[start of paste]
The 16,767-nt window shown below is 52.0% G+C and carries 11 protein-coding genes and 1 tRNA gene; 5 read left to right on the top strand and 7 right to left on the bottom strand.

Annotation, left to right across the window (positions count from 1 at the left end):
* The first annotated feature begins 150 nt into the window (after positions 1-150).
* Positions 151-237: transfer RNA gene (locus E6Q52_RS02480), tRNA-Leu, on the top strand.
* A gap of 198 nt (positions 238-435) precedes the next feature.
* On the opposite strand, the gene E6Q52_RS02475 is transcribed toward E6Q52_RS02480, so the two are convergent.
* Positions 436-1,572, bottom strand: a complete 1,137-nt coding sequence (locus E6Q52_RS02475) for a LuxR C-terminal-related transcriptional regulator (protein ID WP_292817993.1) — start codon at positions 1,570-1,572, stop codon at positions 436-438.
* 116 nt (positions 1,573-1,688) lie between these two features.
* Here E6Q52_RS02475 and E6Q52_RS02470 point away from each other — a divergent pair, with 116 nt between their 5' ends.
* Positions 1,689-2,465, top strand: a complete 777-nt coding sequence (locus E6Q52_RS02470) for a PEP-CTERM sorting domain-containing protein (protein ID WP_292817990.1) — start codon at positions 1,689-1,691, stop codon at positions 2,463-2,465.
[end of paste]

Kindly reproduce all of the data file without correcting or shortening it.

The 16,767-nt window shown below is 52.0% G+C and carries 11 protein-coding genes and 1 tRNA gene; 5 read left to right on the top strand and 7 right to left on the bottom strand.

Annotation, left to right across the window (positions count from 1 at the left end):
* The first annotated feature begins 150 nt into the window (after positions 1-150).
* Positions 151-237: transfer RNA gene (locus E6Q52_RS02480), tRNA-Leu, on the top strand.
* A gap of 198 nt (positions 238-435) precedes the next feature.
* On the opposite strand, the gene E6Q52_RS02475 is transcribed toward E6Q52_RS02480, so the two are convergent.
* Positions 436-1,572, bottom strand: a complete 1,137-nt coding sequence (locus E6Q52_RS02475) for a LuxR C-terminal-related transcriptional regulator (protein ID WP_292817993.1) — start codon at positions 1,570-1,572, stop codon at positions 436-438.
* 116 nt (positions 1,573-1,688) lie between these two features.
* Here E6Q52_RS02475 and E6Q52_RS02470 point away from each other — a divergent pair, with 116 nt between their 5' ends.
* Positions 1,689-2,465, top strand: a complete 777-nt coding sequence (locus E6Q52_RS02470) for a PEP-CTERM sorting domain-containing protein (protein ID WP_292817990.1) — start codon at positions 1,689-1,691, stop codon at positions 2,463-2,465.